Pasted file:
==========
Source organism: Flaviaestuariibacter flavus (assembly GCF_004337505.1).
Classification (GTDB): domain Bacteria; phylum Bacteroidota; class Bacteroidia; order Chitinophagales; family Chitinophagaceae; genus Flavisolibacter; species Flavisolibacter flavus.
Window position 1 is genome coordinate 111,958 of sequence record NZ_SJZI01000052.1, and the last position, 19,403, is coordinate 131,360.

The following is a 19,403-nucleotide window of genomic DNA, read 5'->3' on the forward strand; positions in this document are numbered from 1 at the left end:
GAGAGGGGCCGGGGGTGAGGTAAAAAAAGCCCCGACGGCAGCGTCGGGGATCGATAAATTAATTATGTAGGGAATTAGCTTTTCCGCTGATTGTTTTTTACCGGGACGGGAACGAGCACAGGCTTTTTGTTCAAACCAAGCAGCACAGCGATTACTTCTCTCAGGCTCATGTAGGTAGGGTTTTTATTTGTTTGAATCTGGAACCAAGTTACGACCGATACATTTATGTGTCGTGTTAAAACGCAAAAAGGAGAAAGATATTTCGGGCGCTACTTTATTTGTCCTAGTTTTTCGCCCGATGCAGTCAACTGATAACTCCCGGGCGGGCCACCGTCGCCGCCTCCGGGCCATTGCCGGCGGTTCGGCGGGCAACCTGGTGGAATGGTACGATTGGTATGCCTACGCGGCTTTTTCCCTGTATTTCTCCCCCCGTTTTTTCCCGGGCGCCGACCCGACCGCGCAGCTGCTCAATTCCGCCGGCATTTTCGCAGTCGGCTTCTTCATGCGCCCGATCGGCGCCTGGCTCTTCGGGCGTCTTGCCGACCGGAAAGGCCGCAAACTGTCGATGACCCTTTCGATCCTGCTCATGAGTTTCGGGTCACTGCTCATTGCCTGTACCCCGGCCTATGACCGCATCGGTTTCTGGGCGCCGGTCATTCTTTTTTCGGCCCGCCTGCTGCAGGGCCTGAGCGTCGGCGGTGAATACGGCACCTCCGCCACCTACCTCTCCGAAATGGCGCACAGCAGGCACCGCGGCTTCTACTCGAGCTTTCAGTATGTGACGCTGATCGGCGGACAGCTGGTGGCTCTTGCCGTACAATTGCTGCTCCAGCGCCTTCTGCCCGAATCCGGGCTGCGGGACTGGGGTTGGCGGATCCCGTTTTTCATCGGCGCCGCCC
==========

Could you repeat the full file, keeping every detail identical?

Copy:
Source organism: Flaviaestuariibacter flavus (assembly GCF_004337505.1).
Classification (GTDB): domain Bacteria; phylum Bacteroidota; class Bacteroidia; order Chitinophagales; family Chitinophagaceae; genus Flavisolibacter; species Flavisolibacter flavus.
Window position 1 is genome coordinate 111,958 of sequence record NZ_SJZI01000052.1, and the last position, 19,403, is coordinate 131,360.

The following is a 19,403-nucleotide window of genomic DNA, read 5'->3' on the forward strand; positions in this document are numbered from 1 at the left end:
GAGAGGGGCCGGGGGTGAGGTAAAAAAAGCCCCGACGGCAGCGTCGGGGATCGATAAATTAATTATGTAGGGAATTAGCTTTTCCGCTGATTGTTTTTTACCGGGACGGGAACGAGCACAGGCTTTTTGTTCAAACCAAGCAGCACAGCGATTACTTCTCTCAGGCTCATGTAGGTAGGGTTTTTATTTGTTTGAATCTGGAACCAAGTTACGACCGATACATTTATGTGTCGTGTTAAAACGCAAAAAGGAGAAAGATATTTCGGGCGCTACTTTATTTGTCCTAGTTTTTCGCCCGATGCAGTCAACTGATAACTCCCGGGCGGGCCACCGTCGCCGCCTCCGGGCCATTGCCGGCGGTTCGGCGGGCAACCTGGTGGAATGGTACGATTGGTATGCCTACGCGGCTTTTTCCCTGTATTTCTCCCCCCGTTTTTTCCCGGGCGCCGACCCGACCGCGCAGCTGCTCAATTCCGCCGGCATTTTCGCAGTCGGCTTCTTCATGCGCCCGATCGGCGCCTGGCTCTTCGGGCGTCTTGCCGACCGGAAAGGCCGCAAACTGTCGATGACCCTTTCGATCCTGCTCATGAGTTTCGGGTCACTGCTCATTGCCTGTACCCCGGCCTATGACCGCATCGGTTTCTGGGCGCCGGTCATTCTTTTTTCGGCCCGCCTGCTGCAGGGCCTGAGCGTCGGCGGTGAATACGGCACCTCCGCCACCTACCTCTCCGAAATGGCGCACAGCAGGCACCGCGGCTTCTACTCGAGCTTTCAGTATGTGACGCTGATCGGCGGACAGCTGGTGGCTCTTGCCGTACAATTGCTGCTCCAGCGCCTTCTGCCCGAATCCGGGCTGCGGGACTGGGGTTGGCGGATCCCGTTTTTCATCGGCGCCGCCC